New St. George Family Youth Center Opens in Isla Vista


Gwendolyn Wu
AS Beat Reporter

The St. George Family Youth Center officially opened its new location on Oct. 13 at 889 Camino del Sur. Back in 2012, the Isla Vista Recreation and Parks District board voted to grant the group a 25-year land lease in order to create an updated facility for children and teens living in Isla Vista and Northern Goleta.

The purpose of the youth center, which has been around for 16 years through the YMCA Youth and Family Services, is to bring after-school programming and community support to youths living in Isla Vista. Throughout the years, young students have studied in a double-wide mobile home and rooms at Isla Vista Elementary school, but have not found a permanent home. The opening of the center next to Estero Park provides a quiet refuge where they have access to multiple resources. While the soft opening was two weeks prior, the grand opening of the 3,200 sq. ft. location on Oct. 13 commemorated the members of the community who have worked to make this a reality.

St. George Family Youth Center serves more than 150 low income youth each year, where more than 90 percent of the youth identify as Latino, according to a press release. A survey done in 2014 showed that 85 percent of the youth said they have experienced greater success in school due to the center, and 92 percent plan to attend college.

Anecdotes from the community inspire the workers at the youth center to continue creating a safe haven for children to go to after school. When the center was opened in 1999, drug use and gang activity were problematic in the Isla Vista community, and advocates sought to fix that.

IV resident Cecilia Herrera spoke at the ribbon-cutting ceremony on Oct. 13. Her step-daughter went through the program when she came to Isla Vista, and Herrera described it as a success.

“After a year, the miracle happened — she went from F’s to B’s, from bad and destructive behavior to good behavior. Now, she’s in college, working part-time in San Francisco,” Herrera said to praise and applause from the audience. “This place means a lot to the Isla Vista community because it provides a safe place for youths to grow, to learn and become productive adults. Here, they learn how to keep themselves from drugs, gangs, pregnancy and trouble.”

Funding for the center primarily came from Ed St. George, a Santa Barbara local and the owner of various IV properties. Isla Vista Tenants’ Union, Associated Students and UCSB’s chapter of Alpha Phi sorority also contributed donations to the construction of the center.

“It’s a privilege to be able to support a thriving organization making a real difference for youth under 18-years-old in Isla Vista,” said St. George in a press release. “Youth and Family Services YMCA has offered a safe space for thousands of youth to grow throughout the years; it’s time they finally had a place to call home.”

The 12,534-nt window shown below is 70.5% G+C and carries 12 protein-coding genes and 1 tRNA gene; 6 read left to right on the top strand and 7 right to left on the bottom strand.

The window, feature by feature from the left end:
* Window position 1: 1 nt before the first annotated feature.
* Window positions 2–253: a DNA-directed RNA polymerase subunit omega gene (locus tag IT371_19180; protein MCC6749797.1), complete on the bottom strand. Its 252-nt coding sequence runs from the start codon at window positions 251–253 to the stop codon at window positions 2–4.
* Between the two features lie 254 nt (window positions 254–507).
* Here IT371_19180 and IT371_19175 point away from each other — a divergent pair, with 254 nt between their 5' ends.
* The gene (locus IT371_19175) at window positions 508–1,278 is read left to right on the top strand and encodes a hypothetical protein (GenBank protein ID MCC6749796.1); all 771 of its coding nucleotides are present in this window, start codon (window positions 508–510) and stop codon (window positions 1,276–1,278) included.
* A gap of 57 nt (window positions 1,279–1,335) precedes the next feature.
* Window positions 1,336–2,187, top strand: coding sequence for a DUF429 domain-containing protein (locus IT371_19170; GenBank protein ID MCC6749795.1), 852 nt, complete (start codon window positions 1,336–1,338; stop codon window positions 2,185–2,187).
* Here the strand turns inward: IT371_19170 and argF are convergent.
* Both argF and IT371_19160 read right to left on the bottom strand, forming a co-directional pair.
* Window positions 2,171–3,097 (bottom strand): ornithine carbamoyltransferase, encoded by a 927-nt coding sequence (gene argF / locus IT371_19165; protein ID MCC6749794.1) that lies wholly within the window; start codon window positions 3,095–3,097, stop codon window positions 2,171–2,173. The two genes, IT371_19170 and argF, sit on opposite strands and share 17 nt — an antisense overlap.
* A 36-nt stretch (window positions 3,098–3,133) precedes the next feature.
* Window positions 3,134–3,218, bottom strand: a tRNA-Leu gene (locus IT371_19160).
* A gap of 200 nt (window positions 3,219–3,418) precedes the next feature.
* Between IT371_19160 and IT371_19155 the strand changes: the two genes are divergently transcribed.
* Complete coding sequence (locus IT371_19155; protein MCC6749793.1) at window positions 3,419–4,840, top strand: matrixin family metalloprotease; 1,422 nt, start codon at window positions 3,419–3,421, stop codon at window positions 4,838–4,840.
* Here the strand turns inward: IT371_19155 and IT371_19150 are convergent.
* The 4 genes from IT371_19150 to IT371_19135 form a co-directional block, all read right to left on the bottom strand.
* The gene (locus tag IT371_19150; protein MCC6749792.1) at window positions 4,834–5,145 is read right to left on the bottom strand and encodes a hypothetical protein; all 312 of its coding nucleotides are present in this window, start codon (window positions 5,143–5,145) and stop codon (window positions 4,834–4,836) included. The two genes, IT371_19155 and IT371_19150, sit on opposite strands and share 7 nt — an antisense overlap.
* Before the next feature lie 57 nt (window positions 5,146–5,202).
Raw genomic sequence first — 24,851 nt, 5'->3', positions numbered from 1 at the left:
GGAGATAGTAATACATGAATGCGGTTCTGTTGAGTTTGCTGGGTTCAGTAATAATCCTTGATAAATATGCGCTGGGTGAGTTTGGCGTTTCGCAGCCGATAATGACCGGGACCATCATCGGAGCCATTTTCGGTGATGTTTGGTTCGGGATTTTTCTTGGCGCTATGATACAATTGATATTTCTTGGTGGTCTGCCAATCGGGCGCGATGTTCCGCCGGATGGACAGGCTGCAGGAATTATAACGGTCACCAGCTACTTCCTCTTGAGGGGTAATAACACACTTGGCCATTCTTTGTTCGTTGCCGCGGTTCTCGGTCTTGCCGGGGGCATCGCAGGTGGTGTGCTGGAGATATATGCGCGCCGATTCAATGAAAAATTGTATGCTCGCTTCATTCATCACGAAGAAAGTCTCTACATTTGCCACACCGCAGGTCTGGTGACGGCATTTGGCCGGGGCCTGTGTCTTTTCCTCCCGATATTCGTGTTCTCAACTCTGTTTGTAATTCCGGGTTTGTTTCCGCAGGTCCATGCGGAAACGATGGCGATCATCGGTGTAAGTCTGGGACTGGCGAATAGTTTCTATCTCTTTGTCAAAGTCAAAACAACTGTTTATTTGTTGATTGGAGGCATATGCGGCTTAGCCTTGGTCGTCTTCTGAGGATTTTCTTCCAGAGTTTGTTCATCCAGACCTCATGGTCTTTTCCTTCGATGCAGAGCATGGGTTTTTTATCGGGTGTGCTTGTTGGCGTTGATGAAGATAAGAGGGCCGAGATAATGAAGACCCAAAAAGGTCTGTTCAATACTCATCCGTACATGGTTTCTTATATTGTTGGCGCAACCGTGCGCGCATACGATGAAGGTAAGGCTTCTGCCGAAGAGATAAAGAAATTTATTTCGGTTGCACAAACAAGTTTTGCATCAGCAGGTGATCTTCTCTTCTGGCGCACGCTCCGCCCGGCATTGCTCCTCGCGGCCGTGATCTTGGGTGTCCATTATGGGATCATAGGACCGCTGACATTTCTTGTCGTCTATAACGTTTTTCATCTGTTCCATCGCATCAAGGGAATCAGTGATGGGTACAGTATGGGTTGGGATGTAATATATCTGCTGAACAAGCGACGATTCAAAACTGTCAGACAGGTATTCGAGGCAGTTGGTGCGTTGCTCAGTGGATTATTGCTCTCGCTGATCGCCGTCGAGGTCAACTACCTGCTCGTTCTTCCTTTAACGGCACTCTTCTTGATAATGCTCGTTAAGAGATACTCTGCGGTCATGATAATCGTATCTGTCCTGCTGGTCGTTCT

The center, built by ON Design Architects, mimics the architectural style of Campus 880, across from where the center is located. The building boasts a few amenities, such as a ping-pong table, pool table, expanded computer lab, exercise equipment and study space. Splashed across the walls are inspirational quotes, including “Failure is not having the courage to try” and “Sing like nobody’s listening,” while the bathrooms are filled with students’ chalk art to decorate the new space. Volunteers and staff provide mentorship programs and tutoring services through the center.

UCSB students continue to be heavily involved in mentoring students who come through the center. Through mentorship programs in the sciences and arts, many of those who work and volunteer with the center have gotten the chance to show students possible hobbies and career paths that they previously did not get the chance to explore.

Fourth-year sociology major Francesca Sen began working with the teen center prior to the transition. “I’ve always noticed that there were children here,” Sen said. In her time working with the center, she has seen boys and girls at the center begin learning about lighting and special effects for Halloween, tutoring and various theater projects.

For fourth-year theater major and IV Arts assistant Tommy Miller, the center has not only been a way to further his work as a theater instructor in the community, but also a rewarding experience.

“It’s fun, it’s a blessing, it’s an honor,” Miller said. “I had a group of six high schoolers from the teen center over summer, and seeing them go from sitting on opposite sides of the room to becoming very close friends, and laughing, exchanging stories and just having a good time together, was just huge. That’s why I think theater has the ability to bring people together, whether it’s on stage or in the audience.”

Gwendolyn Wu is a third year double majoring in history and sociology, and is the 2016-2017 Executive Content Editor of The Bottom Line. She grew up in the San Fernando Valley and attended Cleveland High School, and is interested in pursuing journalism as a career. When not poring over history books, she's watching Cutthroat Kitchen and mentoring first year students.